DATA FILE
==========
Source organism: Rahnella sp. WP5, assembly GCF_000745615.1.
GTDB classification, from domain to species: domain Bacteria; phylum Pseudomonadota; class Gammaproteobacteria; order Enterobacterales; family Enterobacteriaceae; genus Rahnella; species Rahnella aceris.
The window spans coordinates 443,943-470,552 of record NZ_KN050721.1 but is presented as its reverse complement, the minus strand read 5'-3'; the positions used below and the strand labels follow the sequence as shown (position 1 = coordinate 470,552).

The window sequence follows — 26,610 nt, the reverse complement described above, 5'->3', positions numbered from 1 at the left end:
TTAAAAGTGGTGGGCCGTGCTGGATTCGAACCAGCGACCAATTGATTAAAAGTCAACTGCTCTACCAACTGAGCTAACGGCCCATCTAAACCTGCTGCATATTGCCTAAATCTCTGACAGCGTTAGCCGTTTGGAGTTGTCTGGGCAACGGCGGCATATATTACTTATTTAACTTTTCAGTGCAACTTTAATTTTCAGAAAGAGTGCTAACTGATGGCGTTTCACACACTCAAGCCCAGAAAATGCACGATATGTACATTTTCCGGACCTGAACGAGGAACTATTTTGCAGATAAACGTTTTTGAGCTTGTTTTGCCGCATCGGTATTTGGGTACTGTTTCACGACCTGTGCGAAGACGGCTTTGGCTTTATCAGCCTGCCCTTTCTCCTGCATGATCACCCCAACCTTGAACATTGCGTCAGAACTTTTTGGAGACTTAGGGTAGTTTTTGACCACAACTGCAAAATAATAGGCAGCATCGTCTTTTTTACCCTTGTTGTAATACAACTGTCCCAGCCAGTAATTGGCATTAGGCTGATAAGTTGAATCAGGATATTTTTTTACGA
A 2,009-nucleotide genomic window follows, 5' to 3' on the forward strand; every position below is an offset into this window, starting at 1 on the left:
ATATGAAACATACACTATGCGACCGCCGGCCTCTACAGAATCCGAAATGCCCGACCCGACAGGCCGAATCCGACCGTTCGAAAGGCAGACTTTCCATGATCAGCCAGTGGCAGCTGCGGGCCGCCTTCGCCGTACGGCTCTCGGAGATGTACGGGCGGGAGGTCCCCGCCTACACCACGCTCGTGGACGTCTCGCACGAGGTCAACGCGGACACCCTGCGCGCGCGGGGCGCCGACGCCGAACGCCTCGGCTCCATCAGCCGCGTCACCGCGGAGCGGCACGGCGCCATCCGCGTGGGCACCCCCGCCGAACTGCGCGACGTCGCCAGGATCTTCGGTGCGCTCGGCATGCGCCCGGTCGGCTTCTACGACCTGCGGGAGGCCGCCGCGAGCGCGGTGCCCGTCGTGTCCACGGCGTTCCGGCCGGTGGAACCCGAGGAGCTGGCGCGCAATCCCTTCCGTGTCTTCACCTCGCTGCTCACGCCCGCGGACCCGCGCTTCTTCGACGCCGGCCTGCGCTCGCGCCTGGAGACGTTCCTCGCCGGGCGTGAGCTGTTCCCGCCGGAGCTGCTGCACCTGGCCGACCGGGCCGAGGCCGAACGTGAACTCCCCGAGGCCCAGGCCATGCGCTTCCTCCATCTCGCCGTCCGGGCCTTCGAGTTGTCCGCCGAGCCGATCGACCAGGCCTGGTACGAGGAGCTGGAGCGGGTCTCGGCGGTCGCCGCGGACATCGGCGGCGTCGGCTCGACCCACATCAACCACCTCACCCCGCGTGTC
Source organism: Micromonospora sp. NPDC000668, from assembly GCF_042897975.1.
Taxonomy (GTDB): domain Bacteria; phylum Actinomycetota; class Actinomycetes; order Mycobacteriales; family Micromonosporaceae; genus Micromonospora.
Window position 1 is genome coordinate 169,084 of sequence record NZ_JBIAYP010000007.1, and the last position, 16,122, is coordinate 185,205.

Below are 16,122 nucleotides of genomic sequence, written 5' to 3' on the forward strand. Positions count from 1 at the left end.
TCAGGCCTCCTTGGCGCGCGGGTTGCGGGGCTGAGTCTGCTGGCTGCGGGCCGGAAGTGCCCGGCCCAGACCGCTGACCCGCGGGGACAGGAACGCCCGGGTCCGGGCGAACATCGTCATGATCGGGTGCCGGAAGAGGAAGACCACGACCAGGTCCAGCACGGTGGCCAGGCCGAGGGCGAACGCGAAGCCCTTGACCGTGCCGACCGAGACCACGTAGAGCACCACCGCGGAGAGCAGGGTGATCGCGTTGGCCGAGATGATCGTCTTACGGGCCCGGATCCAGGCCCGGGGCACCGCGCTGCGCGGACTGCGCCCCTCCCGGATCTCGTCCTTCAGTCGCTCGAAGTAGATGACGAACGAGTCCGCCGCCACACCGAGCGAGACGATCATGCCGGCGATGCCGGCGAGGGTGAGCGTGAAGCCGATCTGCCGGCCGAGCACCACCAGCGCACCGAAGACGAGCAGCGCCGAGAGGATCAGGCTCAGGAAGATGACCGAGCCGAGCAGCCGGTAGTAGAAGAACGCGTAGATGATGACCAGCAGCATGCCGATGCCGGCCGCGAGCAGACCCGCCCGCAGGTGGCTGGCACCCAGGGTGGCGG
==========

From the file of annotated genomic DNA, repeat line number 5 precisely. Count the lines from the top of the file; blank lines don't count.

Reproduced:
TTAAAAGTGGTGGGCCGTGCTGGATTCGAACCAGCGACCAATTGATTAAAAGTCAACTGCTCTACCAACTGAGCTAACGGCCCATCTAAACCTGCTGCATATTGCCTAAATCTCTGACAGCGTTAGCCGTTTGGAGTTGTCTGGGCAACGGCGGCATATATTACTTATTTAACTTTTCAGTGCAACTTTAATTTTCAGAAAGAGTGCTAACTGATGGCGTTTCACACACTCAAGCCCAGAAAATGCACGATATGTACATTTTCCGGACCTGAACGAGGAACTATTTTGCAGATAAACGTTTTTGAGCTTGTTTTGCCGCATCGGTATTTGGGTACTGTTTCACGACCTGTGCGAAGACGGCTTTGGCTTTATCAGCCTGCCCTTTCTCCTGCATGATCACCCCAACCTTGAACATTGCGTCAGAACTTTTTGGAGACTTAGGGTAGTTTTTGACCACAACTGCAAAATAATAGGCAGCATCGTCTTTTTTACCCTTGTTGTAATACAACTGTCCCAGCCAGTAATTGGCATTAGGCTGATAAGTTGAATCAGGATATTTTTTTACGA